This was the headline picked up by most of the media from a recent opinion poll on the issue of independence/separation, commissioned by STV from Ipsos MORI. The truth behind the headline is different and this post attempts an analysis of that number absent in most comment so far, and entirely missing from the triumphalist tone of most nationalists online.
I don’t normally devote time and effort to a detailed analysis of any single poll as the trend over time across all polls is what’s important. However, because of the praise lavished on this one by enthusiastic nationalists, not to mention the gloom it has induced in a small number of pro-GB Scots, I am happy to make an exception.
The Ipsos MORI poll comprises an unusually complex database. To check the full facts of what I’ve extracted here you may wish to go the company’s website, where (towards the bottom of the page) you will find three separate documents referenced – what they call the survey ‘topline’ giving a summary of the results; a full set of output in 29 separate ‘computer tables’; and a more user-friendly set of colourful charts. I draw on all three sources for these comments.
First, a statistical health warning that Ipsos MORI don’t spell out, except obscurely in the tiniest of footnotes to their computer tables where they flag up some results as ‘very small base (under 30) ineligible for sig testing.’ What they’re referring to here is that all properly-conducted sample surveys, and I’m sure this is one, have a margin of error associated with their estimates. Typically with a survey of about 1,000 respondents (this one has 1,029) that margin of error is about three percentage points. So straight away, the true value of an estimate of 50% could lie anywhere between 47% and 53%. That’s no comfort to either camp in what seems like our interminable debate on separation, but it is a fact.
Ipsos MORI’s pie chart at the head of this post summarises their finding. To see the detailed source of the claim that ‘50% of Scots want indy’ you have to go to Table 3 in the ‘computer tables’ (click to enlarge or check it on the Ipsos MORI website):
(The meaning of the codes in the two rows in bold, ‘bfjm’ etc is not clear)
You’ll see the 50:50 breakdown in the left-hand ‘weighted’ column. The ‘unweighted’ figures on the right show a slightly different result. For want of a better phrase weighting is a way of adjusting a particular sample to the known characteristics of an overall population. Properly done, it is quite legitimate, and it would have been helpful if the company had provided information to show how they weighted this particular sample. Without that adjustment there is a small but clear majority in favour of ‘No.’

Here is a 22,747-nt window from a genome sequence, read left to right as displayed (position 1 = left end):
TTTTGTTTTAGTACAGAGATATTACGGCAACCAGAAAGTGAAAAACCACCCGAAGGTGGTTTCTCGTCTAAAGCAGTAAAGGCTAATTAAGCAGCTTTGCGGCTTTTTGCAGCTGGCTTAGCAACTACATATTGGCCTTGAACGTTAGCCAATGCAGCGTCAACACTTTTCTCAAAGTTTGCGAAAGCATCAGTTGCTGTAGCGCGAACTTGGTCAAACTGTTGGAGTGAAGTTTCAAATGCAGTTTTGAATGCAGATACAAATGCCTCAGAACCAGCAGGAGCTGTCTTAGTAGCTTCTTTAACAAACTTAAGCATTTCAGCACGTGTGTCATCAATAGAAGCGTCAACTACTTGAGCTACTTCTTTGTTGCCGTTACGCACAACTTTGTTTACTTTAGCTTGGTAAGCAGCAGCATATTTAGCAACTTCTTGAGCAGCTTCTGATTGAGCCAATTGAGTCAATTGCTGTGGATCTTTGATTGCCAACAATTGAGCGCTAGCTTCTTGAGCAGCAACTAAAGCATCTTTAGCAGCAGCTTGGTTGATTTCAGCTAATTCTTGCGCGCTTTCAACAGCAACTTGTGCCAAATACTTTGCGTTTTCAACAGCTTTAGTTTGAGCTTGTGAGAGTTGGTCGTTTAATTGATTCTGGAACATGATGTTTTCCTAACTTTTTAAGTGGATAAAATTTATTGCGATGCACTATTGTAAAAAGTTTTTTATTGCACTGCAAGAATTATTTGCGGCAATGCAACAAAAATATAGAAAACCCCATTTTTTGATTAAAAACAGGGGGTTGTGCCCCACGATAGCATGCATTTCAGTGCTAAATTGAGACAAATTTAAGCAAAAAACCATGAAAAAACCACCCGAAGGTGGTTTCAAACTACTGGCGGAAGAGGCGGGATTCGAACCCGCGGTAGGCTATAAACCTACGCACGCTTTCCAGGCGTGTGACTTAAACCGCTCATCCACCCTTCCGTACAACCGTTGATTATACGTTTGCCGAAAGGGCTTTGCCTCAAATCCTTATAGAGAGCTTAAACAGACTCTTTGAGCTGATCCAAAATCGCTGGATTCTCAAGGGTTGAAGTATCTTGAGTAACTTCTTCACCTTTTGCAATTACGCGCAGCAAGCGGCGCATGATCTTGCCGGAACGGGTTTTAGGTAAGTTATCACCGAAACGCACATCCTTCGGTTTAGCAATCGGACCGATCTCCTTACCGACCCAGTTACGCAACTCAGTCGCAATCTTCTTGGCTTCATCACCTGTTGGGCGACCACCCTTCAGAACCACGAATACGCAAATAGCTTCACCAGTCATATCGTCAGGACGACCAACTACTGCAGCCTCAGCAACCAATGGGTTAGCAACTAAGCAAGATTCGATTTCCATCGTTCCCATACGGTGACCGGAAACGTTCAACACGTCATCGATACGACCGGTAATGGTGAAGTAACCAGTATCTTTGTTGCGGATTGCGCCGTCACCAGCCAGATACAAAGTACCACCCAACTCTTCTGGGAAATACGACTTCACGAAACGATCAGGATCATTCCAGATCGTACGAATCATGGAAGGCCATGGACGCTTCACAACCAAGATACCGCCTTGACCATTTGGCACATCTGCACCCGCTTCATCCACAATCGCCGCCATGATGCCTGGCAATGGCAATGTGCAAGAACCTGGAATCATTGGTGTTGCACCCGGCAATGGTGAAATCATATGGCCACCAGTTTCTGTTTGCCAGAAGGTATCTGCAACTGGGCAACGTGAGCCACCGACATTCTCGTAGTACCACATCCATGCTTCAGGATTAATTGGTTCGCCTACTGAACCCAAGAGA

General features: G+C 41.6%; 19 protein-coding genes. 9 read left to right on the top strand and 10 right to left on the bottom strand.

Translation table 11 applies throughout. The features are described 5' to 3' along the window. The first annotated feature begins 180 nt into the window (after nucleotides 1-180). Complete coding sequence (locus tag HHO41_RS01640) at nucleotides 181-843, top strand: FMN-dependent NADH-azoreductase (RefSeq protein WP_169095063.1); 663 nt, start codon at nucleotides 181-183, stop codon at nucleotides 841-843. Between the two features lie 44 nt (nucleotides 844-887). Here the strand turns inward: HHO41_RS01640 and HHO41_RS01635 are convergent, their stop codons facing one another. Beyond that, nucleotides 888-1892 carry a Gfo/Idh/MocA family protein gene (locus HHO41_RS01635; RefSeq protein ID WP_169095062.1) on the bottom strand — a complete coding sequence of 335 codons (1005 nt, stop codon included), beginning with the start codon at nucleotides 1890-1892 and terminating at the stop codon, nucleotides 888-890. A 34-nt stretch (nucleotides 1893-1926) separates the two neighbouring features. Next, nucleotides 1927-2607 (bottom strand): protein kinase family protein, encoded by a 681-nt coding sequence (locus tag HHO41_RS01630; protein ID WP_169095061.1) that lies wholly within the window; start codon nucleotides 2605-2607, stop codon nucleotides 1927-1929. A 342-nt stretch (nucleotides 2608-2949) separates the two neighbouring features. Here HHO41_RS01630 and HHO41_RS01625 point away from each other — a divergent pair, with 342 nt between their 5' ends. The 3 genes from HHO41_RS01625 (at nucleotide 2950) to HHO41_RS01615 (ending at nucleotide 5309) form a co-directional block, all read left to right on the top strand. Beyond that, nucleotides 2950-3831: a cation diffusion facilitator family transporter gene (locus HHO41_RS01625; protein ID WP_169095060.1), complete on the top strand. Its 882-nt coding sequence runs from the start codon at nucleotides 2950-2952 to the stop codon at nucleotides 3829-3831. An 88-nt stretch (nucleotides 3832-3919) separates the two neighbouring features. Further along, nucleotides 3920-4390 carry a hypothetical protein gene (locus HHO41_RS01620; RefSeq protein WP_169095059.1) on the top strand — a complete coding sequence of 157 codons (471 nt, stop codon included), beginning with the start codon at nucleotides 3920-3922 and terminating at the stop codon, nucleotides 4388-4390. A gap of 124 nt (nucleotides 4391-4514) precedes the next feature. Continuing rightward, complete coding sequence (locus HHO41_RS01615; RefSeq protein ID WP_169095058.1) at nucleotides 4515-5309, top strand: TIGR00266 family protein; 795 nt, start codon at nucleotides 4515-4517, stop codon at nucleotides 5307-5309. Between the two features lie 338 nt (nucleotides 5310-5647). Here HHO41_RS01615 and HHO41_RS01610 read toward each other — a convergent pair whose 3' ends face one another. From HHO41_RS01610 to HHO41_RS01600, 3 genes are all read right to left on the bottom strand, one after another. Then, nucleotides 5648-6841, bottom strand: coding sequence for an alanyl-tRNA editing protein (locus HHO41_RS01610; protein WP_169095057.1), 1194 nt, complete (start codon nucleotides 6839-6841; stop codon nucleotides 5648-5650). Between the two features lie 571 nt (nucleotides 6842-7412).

When you look at the 50% figure you also need to be aware that it is not a figure based on the 1,029 respondents:
- it excludes people who said they didn’t know how they’d vote, or declined to say how they’d vote
- it only includes those who said in answer to another question that they were highly likely to vote in another referendum (9 or 10 out of scale of 1-10).
The bottom line is that both weighted and unweighted estimates are based on 858 people, not 1,029 (i.e. on 83% of the total sample), and any error of estimate will be slightly higher than the ±3 percentage points I mention above.
It’s also worth noting that the full question people answered was:
If a referendum were held tomorrow about Scotland’s constitutional future, how would you vote in response to the following question: Should Scotland be an independent country?
The ‘if … tomorrow’ formulation is a common one in political opinion polls but of course it’s not realistic. This poll didn’t ask another critical question – do people actually want another referendum now? An analysis of recent polls by Professor John Curtice that did ask the question suggested that only just over a third of Scots want another referendum ‘any time soon.’
The Ipsos MORI poll does have one interesting feature many similar polls lack. It not only asked the Yes/No question, it also asked people:
on a scale of 1 to 10 where 1 means ‘I completely support Scotland becoming independent’ and 10 means ‘I completely support Scotland staying part of the UK’ , what number would you consider yourself to be? (Table 9)
So a more subtle analysis of people’s strength of feelings either way is also possible. Here is Ipsos MORI’s summary table of that information, annotated by me (the brackets and summary percentages at the bottom):
Two conclusions can be drawn from this:
- the core support for staying part of the UK is significantly higher than the core support for independence – 38% vs 28%
- if you divide the whole sample into two, those tending to want independence (1-5), and those tending to want to remain part of the UK (6-10) you find a split remarkably similar to the 45:55 of 2014.
There are surely Scots on both sides of the Yes/No divide as well as those with no settled opinion who will say ‘Is that all the turmoil of the last 2½ years has produced, virtually no change from the last referendum?’ To which I would, of course, add the statutory reminder ‘once in a generation’ (©Alex Salmond/Nicola Sturgeon).
All this, and much more (see for example Nine reasons why my money’s on no more Scottish referendums …), makes me conclude that the first minister would, excuse me, be a damned fool to commit herself to another separation referendum any time in the near future.